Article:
The AFC West-leading Kansas City Chiefs head to Texas this weekend to face a Dallas Cowboys team at a crossroads.

The Cowboys (4-3) have posted back-to-back victories for the first time this season, winning at San Francisco and Washington the last two outings. But just when Dallas appears to be gaining momentum, the drawn-out Ezekiel Elliott suspension saga seems to have ended with the Cowboys running back being exiled for six games.

Dallas will likely be playing without Elliott for the first time this week as he begins his six-game suspension for violation of the NFL's personal-conduct policy.

The suspension was initially handed down by the league in August after an investigation into a domestic-assault claim against Elliott. That set off a series of appeals. Elliott was granted a restraining order against the NFL in September and again in October, allowing him to play in the first seven games. However, the NFL won appeals in both cases.

It appears Elliott will finally have to sit out, pending yet another appeal by the NFLPA that is expected to be ruled on by Friday.

If Elliott does indeed begin his suspension, the Cowboys will turn to Alfred Morris as the starting running back with Darren McFadden and Rod Smith serving as backups.

Morris should be fresh as he's carried only 13 times so far this season despite averaging a team-best 8.1 yards per rush. Elliott was averaging 23 carries per game, but Morris and the other two running backs will likely split up that number if the Cowboys continue to be rush-heavy on offense.

"We have great confidence in the guys that are going to play in his place," Jason Garrett said about Elliott's potential absence. "Alfred Morris and Darren McFadden and Rod Smith will all get opportunities to carry the football for us in different situations."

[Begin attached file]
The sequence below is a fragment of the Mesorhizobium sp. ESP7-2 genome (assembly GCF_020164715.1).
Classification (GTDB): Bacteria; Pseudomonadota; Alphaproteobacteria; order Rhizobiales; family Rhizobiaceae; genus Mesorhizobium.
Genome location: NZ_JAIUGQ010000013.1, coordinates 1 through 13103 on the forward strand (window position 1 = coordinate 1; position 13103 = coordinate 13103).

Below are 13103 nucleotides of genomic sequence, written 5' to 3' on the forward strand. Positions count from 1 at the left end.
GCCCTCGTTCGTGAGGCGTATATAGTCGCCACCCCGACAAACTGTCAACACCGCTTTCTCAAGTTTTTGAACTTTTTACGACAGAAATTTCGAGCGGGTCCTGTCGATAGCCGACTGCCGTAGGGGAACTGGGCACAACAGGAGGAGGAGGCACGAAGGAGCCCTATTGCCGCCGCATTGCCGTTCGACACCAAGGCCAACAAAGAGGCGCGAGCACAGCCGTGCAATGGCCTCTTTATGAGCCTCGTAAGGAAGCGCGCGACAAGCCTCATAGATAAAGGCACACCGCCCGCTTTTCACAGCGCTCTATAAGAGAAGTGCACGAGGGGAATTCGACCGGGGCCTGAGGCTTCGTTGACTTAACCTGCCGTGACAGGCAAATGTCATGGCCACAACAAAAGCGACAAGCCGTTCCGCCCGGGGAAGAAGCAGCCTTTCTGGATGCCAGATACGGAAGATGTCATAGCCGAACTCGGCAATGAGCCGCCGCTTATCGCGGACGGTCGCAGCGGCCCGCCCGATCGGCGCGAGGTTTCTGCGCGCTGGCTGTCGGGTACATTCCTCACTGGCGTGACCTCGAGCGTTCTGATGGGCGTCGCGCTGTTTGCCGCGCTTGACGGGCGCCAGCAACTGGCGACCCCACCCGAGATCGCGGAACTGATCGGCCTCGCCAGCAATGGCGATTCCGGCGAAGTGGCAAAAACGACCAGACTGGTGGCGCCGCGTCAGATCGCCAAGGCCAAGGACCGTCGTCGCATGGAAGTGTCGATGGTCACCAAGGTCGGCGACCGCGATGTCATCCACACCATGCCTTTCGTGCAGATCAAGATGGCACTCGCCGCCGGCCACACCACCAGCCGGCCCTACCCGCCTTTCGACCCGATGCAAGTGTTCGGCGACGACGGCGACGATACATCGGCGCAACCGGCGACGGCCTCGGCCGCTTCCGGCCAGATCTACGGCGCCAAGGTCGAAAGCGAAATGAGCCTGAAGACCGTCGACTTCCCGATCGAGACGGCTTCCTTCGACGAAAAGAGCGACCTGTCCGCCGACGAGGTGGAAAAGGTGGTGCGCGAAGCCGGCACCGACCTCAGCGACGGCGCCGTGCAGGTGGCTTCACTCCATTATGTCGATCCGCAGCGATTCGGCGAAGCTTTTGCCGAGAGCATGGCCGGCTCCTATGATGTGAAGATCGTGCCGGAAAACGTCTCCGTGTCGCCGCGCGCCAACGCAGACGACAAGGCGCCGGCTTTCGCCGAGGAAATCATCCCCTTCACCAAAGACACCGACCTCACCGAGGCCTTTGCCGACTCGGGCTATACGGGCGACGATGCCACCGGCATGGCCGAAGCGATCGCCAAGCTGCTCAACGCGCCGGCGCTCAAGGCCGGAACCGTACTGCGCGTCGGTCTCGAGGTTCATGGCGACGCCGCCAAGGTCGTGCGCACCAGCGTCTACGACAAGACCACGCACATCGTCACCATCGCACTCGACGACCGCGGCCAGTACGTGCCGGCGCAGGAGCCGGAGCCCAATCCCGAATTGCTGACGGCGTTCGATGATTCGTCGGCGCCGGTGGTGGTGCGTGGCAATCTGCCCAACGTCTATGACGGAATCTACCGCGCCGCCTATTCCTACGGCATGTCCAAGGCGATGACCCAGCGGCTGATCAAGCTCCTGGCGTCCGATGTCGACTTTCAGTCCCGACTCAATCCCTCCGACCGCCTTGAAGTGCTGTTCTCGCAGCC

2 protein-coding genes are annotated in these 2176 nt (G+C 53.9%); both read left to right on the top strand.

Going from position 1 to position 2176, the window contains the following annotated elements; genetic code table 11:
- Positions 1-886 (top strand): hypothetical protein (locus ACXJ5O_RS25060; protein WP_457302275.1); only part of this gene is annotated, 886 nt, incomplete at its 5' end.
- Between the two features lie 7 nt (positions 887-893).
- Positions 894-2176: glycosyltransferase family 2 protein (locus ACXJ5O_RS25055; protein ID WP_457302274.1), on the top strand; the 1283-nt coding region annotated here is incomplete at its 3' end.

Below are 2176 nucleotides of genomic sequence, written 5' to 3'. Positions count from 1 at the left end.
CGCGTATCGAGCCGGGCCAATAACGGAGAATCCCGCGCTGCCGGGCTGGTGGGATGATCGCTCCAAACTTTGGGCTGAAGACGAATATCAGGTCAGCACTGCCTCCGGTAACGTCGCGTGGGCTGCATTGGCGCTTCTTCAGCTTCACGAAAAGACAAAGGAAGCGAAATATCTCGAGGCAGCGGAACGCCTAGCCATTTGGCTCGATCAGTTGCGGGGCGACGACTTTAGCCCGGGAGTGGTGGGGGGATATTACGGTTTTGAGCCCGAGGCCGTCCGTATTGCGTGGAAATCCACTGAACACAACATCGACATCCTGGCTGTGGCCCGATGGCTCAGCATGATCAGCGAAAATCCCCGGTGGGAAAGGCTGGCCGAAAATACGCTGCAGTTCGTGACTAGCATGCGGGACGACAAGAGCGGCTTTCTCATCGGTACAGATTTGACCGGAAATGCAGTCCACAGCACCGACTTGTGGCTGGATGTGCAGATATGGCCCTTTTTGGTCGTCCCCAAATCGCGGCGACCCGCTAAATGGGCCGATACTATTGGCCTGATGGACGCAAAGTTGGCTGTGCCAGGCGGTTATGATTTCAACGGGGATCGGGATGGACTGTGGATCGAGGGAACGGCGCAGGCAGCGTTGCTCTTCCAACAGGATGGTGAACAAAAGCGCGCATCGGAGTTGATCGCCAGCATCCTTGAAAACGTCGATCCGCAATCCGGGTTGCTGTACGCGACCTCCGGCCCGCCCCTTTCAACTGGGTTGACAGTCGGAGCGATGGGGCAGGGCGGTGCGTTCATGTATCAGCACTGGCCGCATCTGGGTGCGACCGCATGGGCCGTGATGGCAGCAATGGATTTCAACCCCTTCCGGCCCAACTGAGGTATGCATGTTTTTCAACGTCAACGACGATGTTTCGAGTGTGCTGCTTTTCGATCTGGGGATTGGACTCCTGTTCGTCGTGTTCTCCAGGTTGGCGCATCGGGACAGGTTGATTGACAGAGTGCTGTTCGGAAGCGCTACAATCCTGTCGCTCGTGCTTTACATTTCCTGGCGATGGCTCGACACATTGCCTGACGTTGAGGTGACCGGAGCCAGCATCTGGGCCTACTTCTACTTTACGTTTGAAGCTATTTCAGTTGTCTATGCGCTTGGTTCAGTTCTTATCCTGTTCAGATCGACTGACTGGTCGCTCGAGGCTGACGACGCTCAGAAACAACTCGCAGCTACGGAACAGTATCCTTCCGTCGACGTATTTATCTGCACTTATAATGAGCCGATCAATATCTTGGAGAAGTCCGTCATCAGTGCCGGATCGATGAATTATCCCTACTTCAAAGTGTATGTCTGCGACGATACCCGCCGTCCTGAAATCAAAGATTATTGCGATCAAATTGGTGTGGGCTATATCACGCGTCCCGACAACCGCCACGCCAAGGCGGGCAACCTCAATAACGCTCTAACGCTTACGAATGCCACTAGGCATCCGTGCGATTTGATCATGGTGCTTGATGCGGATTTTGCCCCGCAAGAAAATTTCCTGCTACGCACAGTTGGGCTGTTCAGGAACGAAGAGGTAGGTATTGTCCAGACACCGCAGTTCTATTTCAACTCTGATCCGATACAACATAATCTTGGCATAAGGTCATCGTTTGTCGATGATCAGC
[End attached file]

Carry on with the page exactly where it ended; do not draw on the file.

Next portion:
Chiefs coach Andy Reid admitted uncertainty, and a degree of indifference, as to whether Elliott would be able to play on Sunday afternoon. Like Garrett, Reid downplayed the difference between Elliott and the Dallas backup running backs.

"I don't know how all of that works, nor do I really care right now," Reid said. "We know they also have a couple of other backs, one I'm familiar with the kid that played at Washington (Morris) and then obviously the kid that played at Oakland (McFadden). They've got a few running backs that are pretty good football players. We'll prepare for their system and schemes that they use and go about it that way."

Kansas City (6-2) doesn't have to deal with any kind of ambiguity when its offense is on the field. The Chiefs have been rolling behind quarterback Alex Smith's best season as a pro, the dynamic performance of tight end Travis Kelce and the breakout performance of rookie running back Kareem Hunt.

On Monday night, Smith connected with Kelce seven times for 133 yards, including a 29-yard touchdown that put Kansas City in front of Denver, 14-0, midway through the first quarter.

Although Hunt had a relatively quiet night on Monday, he's leading the NFL in rushing yards with 763 and, as if that's not enough, has 28 receptions for another 307 yards.

"Really good football player," Garrett said about Hunt. "They do a great job on offense. They have a lot of different weapons and they know how to use them and (Hunt is) the engine behind that offense. They really like to hand him the football and he's a very instinctive runner."

Perhaps more worrisome for the Cowboys, Kansas City didn't need to lean heavily on its offense for production against Denver on Monday.

The Chiefs defense intercepted three passes and recovered a fumble, which cornerback Marcus Peters returned 45 yards for a touchdown to put Kansas City ahead 7-0. Kansas City also recovered a fumble on punt coverage and kicker Harrison Butker made five field goals.

Dallas has had its struggles with dynamic offenses so far this season and prolific quarterbacks in particular. The Rams' Jared Goff and the Packers' Aaron Rodgers played key roles in handing the Cowboys back-to-back losses a few weeks back.

Smith, who has passed for 2,181 yards and 16 TDs with no interceptions, could be the next QB to frustrate the Dallas defense.

"Their quarterback is a maestro orchestrating their offense and Andy (Reid) obviously does a great job of putting it all together," Garrett said. "You can see why they've had the success that they've had."